Everyone loves choice and a little control over their lives. Kids included. Not only does it feel good to make to make your own choice, but research shows that it actually promotes success in a number of different ways including:
Check out the the related article Real Choices, Real Reading.
If you came for a summary of the research, here it is.
RIGHT FROM THE RESEARCH
In a meta-analysis of 22 studies on factors contributing to reading motivation and achievement, Guthrie and Humenick (2004), found that providing student choice over what to read, who to read with and where to read produced effect sizes, second only to having access to interesting texts.
Pressley (2003) found lack of student choice to be one of the primary classroom characteristics that undermine motivation and achievement.
Both children and adults pay closer attention, persist longer, learn more, and show more enjoyment when engaged in topics or activities that focus on their individual interests (Hidi and Harackiewicz, 2000).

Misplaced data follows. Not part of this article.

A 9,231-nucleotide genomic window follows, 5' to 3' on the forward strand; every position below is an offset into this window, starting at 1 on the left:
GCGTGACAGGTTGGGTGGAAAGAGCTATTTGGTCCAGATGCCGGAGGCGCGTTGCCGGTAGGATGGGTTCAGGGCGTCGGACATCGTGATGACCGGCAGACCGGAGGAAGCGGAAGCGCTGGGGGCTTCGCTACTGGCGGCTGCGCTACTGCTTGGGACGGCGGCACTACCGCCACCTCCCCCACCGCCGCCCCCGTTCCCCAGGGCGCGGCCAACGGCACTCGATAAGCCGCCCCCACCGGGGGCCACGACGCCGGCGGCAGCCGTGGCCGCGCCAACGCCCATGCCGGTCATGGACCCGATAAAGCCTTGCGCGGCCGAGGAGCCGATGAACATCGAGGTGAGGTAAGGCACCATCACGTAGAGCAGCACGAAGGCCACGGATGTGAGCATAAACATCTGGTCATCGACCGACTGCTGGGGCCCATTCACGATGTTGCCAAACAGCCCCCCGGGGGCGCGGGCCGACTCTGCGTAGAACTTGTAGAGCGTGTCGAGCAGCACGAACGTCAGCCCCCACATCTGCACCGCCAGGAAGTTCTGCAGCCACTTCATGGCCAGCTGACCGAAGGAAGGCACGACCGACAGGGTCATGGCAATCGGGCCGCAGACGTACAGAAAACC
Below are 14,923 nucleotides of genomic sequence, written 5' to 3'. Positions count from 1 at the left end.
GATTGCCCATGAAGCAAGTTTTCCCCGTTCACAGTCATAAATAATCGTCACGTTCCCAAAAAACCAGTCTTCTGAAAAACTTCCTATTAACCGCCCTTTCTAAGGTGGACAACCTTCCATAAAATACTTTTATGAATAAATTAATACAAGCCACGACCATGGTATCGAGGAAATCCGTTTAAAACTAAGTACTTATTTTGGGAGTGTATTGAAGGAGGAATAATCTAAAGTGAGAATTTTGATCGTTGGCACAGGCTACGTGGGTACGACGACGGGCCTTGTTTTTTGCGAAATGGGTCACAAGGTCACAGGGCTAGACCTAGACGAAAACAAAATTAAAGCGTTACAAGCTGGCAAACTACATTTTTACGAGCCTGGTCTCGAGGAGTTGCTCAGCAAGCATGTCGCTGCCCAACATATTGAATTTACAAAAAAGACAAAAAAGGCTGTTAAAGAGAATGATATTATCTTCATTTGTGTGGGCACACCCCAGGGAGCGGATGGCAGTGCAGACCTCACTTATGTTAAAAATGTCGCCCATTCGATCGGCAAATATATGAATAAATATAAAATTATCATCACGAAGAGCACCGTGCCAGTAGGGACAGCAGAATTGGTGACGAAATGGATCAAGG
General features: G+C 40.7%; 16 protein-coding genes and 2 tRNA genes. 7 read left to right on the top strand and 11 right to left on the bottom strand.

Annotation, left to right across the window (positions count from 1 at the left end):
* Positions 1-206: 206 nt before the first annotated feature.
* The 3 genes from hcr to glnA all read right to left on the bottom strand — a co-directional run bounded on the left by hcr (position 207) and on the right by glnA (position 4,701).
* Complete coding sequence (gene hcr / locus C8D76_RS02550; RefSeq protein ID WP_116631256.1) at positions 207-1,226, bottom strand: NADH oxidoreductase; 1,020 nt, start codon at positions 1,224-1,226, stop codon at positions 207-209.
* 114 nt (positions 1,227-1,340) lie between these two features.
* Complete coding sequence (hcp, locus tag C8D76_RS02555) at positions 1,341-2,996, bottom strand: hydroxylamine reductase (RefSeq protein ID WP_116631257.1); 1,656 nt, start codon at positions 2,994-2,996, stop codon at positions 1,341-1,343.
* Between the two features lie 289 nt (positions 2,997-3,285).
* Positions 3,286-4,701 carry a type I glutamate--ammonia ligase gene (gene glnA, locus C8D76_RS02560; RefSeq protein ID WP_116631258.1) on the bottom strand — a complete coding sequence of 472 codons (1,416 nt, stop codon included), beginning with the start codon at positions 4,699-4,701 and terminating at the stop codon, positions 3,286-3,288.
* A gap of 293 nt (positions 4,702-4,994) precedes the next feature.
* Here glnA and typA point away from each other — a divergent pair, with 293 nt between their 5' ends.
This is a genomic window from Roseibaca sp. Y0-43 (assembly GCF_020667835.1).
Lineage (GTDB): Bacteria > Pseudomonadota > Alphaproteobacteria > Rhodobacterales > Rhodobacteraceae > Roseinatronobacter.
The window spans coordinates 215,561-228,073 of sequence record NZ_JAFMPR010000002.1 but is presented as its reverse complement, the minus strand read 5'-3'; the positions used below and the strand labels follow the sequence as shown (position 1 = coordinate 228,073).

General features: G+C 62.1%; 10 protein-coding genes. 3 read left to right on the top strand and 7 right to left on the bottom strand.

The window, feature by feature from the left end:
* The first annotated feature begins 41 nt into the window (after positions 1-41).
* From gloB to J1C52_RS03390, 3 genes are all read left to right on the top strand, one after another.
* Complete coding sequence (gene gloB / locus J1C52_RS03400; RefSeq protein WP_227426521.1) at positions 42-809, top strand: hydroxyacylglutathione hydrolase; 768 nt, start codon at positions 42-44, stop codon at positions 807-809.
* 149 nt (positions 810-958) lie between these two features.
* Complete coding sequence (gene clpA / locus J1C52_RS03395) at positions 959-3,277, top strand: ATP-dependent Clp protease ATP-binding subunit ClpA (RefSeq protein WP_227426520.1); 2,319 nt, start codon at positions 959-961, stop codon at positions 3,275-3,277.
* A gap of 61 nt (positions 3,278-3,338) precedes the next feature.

Guthrie, J. T., & Humenick, N. M. (2004). Motivating students to read: Evidence for classroom practices that increase motivation and achievement. In P. McCardle & V. Chhabra (Eds.), The voice of evidence in reading research (pp. 329–354). Baltimore: Paul Brookes.Hernandez, D. J. (2011). Double jeopardy how third-grade reading skills and poverty influence high school graduation. Baltimore MD: The Annie E. Casey Foundation.
Hidi, S., & Harackiewicz, J. M. (2000). Motivating the academically unmotivated: A critical issue for the 21 t century. Review of Educational Research, 70, 151-179.
Pressley, M. (2003). Motivating primary-grade students. New York, NY: Guilford Press.